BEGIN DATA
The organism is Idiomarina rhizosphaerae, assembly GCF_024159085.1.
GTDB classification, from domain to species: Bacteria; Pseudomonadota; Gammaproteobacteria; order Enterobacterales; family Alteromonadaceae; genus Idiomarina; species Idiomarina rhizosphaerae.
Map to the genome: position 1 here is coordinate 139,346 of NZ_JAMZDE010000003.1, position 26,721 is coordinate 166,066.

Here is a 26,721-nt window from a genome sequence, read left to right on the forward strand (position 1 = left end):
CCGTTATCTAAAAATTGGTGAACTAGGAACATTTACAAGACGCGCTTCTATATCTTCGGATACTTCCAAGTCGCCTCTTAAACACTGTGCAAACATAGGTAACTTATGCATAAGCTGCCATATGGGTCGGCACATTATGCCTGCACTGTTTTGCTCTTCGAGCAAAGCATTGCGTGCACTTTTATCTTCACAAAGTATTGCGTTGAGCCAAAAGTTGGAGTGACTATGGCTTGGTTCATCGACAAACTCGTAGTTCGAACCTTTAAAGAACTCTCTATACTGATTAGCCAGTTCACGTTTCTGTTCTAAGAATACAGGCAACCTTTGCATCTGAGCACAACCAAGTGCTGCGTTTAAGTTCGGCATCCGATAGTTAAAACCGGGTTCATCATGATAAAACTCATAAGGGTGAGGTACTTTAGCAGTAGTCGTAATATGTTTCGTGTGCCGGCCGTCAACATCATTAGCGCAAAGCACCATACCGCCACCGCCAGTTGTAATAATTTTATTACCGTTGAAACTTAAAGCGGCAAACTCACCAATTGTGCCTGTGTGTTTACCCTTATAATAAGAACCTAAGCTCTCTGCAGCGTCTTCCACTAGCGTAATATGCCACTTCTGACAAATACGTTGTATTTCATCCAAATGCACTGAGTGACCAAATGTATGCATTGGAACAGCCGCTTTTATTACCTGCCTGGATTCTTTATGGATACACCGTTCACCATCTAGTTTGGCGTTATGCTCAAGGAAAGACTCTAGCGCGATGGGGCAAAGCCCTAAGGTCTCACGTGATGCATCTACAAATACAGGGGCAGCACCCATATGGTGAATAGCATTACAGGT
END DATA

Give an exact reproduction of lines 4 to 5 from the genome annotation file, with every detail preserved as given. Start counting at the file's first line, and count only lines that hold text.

Here is a 26,721-nt window from a genome sequence, read left to right on the forward strand (position 1 = left end):
CCGTTATCTAAAAATTGGTGAACTAGGAACATTTACAAGACGCGCTTCTATATCTTCGGATACTTCCAAGTCGCCTCTTAAACACTGTGCAAACATAGGTAACTTATGCATAAGCTGCCATATGGGTCGGCACATTATGCCTGCACTGTTTTGCTCTTCGAGCAAAGCATTGCGTGCACTTTTATCTTCACAAAGTATTGCGTTGAGCCAAAAGTTGGAGTGACTATGGCTTGGTTCATCGACAAACTCGTAGTTCGAACCTTTAAAGAACTCTCTATACTGATTAGCCAGTTCACGTTTCTGTTCTAAGAATACAGGCAACCTTTGCATCTGAGCACAACCAAGTGCTGCGTTTAAGTTCGGCATCCGATAGTTAAAACCGGGTTCATCATGATAAAACTCATAAGGGTGAGGTACTTTAGCAGTAGTCGTAATATGTTTCGTGTGCCGGCCGTCAACATCATTAGCGCAAAGCACCATACCGCCACCGCCAGTTGTAATAATTTTATTACCGTTGAAACTTAAAGCGGCAAACTCACCAATTGTGCCTGTGTGTTTACCCTTATAATAAGAACCTAAGCTCTCTGCAGCGTCTTCCACTAGCGTAATATGCCACTTCTGACAAATACGTTGTATTTCATCCAAATGCACTGAGTGACCAAATGTATGCATTGGAACAGCCGCTTTTATTACCTGCCTGGATTCTTTATGGATACACCGTTCACCATCTAGTTTGGCGTTATGCTCAAGGAAAGACTCTAGCGCGATGGGGCAAAGCCCTAAGGTCTCACGTGATGCATCTACAAATACAGGGGCAGCACCCATATGGTGAATAGCATTACAGGT